"Our nation will be internationally-isolated if we follow North Korea's path. And the damage will be huger for us considering the size of our economy is larger than that of Pyongyang."

Kim Yong-hyun, a professor of North Korea studies at Dongguk University, agreed.

"The ruling party lawmakers are deliberately bringing up issues of nuclear armament to draw a nostalgic reaction from senior citizens as well as their support for the April general election," he said.

South Korea pursued nuclear armament until the mid-1970s under military dictator Park Chung-hee, the late father of current President Park Geun-hye.

The country signed the NPT after the U.S. threatened to withdraw its security guarantees if Seoul did not give up its plan for nuclear weapons.

Shin Yul, a political science professor at Myongji University, said "Politicians are making reckless remarks. They should note that such careless comments can spark international concerns."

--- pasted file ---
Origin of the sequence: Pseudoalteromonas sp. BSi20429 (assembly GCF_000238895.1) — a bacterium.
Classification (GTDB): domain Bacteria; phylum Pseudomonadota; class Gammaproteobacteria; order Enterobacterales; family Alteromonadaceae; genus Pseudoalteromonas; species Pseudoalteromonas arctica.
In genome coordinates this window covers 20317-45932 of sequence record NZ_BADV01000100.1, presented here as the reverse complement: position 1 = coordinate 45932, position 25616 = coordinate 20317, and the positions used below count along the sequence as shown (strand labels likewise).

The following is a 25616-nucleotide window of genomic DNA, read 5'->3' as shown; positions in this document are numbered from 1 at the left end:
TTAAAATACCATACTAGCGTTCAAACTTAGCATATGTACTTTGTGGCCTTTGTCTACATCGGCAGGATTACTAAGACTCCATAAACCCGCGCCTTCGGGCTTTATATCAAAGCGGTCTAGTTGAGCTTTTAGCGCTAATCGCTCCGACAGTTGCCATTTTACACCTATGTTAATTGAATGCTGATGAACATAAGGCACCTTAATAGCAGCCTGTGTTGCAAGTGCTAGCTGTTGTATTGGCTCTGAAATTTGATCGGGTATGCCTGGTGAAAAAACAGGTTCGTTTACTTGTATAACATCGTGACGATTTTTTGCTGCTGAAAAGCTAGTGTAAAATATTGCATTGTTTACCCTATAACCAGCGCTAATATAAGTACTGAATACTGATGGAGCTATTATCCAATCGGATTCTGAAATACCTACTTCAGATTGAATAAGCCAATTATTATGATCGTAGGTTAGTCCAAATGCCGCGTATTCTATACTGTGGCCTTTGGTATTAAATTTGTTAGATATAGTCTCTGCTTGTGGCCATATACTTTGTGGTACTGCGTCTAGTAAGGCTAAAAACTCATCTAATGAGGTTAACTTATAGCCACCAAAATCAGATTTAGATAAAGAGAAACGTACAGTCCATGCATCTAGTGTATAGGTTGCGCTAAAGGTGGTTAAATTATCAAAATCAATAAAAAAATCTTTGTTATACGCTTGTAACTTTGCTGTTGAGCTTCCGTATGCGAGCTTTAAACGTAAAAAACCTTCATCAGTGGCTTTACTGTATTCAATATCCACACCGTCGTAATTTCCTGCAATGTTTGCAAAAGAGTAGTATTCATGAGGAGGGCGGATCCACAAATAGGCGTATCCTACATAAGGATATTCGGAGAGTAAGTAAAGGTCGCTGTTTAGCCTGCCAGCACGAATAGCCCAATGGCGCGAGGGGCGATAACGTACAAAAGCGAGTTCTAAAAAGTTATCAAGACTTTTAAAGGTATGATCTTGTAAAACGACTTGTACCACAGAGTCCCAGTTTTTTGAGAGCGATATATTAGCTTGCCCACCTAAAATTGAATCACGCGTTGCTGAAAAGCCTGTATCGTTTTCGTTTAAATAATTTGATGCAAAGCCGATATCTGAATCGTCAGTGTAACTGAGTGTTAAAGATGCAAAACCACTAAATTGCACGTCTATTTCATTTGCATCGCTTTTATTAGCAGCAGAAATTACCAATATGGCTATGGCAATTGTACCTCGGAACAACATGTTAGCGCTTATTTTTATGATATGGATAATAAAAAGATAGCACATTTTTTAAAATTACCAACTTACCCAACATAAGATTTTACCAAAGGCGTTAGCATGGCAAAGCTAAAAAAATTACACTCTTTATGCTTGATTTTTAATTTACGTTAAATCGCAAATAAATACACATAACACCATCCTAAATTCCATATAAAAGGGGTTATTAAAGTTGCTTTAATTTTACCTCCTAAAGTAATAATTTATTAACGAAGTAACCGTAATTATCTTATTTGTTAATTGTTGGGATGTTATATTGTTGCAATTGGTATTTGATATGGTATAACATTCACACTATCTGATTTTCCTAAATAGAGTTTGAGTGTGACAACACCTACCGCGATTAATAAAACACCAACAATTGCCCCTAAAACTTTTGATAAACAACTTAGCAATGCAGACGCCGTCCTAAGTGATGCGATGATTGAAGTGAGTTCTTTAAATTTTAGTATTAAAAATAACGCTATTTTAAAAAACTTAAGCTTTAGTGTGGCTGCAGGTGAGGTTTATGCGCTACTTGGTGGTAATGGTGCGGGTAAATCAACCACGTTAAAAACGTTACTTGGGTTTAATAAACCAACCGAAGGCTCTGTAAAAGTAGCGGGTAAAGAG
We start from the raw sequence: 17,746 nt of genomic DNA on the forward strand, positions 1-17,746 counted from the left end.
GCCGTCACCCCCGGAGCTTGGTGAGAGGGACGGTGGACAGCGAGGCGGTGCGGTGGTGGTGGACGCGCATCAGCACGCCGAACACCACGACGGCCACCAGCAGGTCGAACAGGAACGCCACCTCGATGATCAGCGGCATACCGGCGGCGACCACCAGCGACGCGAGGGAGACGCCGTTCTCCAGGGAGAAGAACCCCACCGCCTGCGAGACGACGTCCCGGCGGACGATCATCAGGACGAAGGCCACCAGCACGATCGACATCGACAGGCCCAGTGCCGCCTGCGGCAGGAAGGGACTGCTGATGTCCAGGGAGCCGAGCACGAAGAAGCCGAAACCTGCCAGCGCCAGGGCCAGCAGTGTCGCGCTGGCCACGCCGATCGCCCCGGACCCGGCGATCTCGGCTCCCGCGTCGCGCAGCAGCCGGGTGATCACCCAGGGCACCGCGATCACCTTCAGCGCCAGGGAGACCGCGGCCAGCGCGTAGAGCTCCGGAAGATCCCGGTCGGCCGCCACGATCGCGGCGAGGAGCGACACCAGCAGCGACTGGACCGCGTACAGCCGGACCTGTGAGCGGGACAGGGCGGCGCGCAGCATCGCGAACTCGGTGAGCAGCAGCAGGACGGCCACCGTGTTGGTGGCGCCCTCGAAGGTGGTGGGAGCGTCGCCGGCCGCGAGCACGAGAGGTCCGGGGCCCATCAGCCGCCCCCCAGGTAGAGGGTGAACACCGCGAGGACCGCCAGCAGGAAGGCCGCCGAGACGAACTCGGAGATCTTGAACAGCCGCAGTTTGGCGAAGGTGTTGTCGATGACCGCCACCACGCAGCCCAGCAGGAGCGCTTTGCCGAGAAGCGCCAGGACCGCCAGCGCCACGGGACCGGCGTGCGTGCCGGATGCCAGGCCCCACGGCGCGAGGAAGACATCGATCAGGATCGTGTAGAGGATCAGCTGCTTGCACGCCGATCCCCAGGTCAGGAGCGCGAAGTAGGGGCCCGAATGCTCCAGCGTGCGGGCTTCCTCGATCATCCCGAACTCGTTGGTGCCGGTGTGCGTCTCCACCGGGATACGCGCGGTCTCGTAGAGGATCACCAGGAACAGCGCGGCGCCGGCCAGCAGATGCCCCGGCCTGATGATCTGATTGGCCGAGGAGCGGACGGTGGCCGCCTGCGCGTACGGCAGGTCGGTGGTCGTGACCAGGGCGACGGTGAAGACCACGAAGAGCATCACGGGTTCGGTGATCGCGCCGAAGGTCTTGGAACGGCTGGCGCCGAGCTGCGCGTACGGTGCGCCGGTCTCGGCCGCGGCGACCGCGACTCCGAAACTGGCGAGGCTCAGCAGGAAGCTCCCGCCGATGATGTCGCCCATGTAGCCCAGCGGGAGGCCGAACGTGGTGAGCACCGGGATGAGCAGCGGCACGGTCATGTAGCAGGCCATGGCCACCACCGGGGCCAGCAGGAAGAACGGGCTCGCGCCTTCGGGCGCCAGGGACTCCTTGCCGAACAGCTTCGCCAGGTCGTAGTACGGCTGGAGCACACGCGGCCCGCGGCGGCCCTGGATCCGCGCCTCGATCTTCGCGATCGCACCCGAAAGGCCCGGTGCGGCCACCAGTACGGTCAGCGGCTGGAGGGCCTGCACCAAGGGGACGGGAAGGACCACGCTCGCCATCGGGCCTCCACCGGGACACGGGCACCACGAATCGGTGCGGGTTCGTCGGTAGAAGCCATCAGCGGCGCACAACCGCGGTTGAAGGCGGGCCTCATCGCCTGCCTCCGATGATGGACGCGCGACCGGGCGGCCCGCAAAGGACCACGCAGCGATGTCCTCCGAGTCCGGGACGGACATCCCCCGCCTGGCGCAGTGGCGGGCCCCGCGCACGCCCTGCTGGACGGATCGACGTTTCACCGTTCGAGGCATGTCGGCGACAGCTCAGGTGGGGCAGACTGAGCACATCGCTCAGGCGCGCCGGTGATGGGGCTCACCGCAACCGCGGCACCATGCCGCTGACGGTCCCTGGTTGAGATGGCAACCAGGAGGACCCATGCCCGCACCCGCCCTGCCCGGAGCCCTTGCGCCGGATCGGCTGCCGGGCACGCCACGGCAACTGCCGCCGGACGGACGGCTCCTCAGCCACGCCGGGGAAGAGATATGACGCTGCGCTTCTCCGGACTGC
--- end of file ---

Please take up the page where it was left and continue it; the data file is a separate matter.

Yang Moo-jin, a professor at the University of North Korean Studies, said it remains to be seen whether the U.S. and China will take North Korea's nuclear program seriously.

"The politicians' demand is aimed at urging Washington to step up its efforts to deter Pyongyang's military aggression while asking Beijing to play a constructive role to punish the Kim regime for its latest nuclear test," he said.

"But I'm not certain whether the lawmakers will succeed in drawing attention from Washington and Beijing because the two world powers know it will be nonsense for Seoul to give up its economy in return for nuclear armament."

Park Won-gon said, "I believe the politicians especially want China to exercise leverage on North Korea."

Due to concerns over a possible collapse of the Kim regime and th influx of millions of refugees, China is largely seen as being reluctant to exert influence on North Korea and punish it in line with international demands.